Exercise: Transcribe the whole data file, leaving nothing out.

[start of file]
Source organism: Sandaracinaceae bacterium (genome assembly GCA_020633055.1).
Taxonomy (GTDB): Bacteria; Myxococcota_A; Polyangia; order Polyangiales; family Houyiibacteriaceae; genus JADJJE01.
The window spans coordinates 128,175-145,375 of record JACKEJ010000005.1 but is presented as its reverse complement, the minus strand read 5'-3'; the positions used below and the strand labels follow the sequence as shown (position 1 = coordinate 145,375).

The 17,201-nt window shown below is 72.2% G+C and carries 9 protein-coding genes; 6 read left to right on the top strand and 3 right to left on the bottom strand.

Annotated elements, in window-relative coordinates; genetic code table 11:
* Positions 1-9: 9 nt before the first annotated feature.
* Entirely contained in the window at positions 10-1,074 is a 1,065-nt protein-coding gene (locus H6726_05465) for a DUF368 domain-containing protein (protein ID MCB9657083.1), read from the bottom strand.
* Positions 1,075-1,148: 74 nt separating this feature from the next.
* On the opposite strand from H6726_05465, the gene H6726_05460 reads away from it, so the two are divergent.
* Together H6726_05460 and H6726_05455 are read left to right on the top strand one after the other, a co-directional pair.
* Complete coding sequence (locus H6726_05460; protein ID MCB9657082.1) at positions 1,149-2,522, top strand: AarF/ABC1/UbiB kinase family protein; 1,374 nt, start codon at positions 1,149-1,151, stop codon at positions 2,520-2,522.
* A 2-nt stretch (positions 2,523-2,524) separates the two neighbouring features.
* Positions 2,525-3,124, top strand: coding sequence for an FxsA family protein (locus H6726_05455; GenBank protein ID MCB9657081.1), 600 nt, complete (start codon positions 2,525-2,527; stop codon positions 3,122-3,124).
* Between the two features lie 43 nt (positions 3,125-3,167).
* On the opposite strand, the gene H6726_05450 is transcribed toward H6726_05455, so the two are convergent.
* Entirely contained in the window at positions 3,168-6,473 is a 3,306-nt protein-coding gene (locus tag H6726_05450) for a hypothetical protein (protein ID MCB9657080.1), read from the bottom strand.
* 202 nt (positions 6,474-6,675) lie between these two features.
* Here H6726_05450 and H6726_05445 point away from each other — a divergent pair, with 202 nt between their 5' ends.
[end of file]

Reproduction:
Source organism: Sandaracinaceae bacterium (genome assembly GCA_020633055.1).
Taxonomy (GTDB): Bacteria; Myxococcota_A; Polyangia; order Polyangiales; family Houyiibacteriaceae; genus JADJJE01.
The window spans coordinates 128,175-145,375 of record JACKEJ010000005.1 but is presented as its reverse complement, the minus strand read 5'-3'; the positions used below and the strand labels follow the sequence as shown (position 1 = coordinate 145,375).

The 17,201-nt window shown below is 72.2% G+C and carries 9 protein-coding genes; 6 read left to right on the top strand and 3 right to left on the bottom strand.

Annotated elements, in window-relative coordinates; genetic code table 11:
* Positions 1-9: 9 nt before the first annotated feature.
* Entirely contained in the window at positions 10-1,074 is a 1,065-nt protein-coding gene (locus H6726_05465) for a DUF368 domain-containing protein (protein ID MCB9657083.1), read from the bottom strand.
* Positions 1,075-1,148: 74 nt separating this feature from the next.
* On the opposite strand from H6726_05465, the gene H6726_05460 reads away from it, so the two are divergent.
* Together H6726_05460 and H6726_05455 are read left to right on the top strand one after the other, a co-directional pair.
* Complete coding sequence (locus H6726_05460; protein ID MCB9657082.1) at positions 1,149-2,522, top strand: AarF/ABC1/UbiB kinase family protein; 1,374 nt, start codon at positions 1,149-1,151, stop codon at positions 2,520-2,522.
* A 2-nt stretch (positions 2,523-2,524) separates the two neighbouring features.
* Positions 2,525-3,124, top strand: coding sequence for an FxsA family protein (locus H6726_05455; GenBank protein ID MCB9657081.1), 600 nt, complete (start codon positions 2,525-2,527; stop codon positions 3,122-3,124).
* Between the two features lie 43 nt (positions 3,125-3,167).
* On the opposite strand, the gene H6726_05450 is transcribed toward H6726_05455, so the two are convergent.
* Entirely contained in the window at positions 3,168-6,473 is a 3,306-nt protein-coding gene (locus tag H6726_05450) for a hypothetical protein (protein ID MCB9657080.1), read from the bottom strand.
* 202 nt (positions 6,474-6,675) lie between these two features.
* Here H6726_05450 and H6726_05445 point away from each other — a divergent pair, with 202 nt between their 5' ends.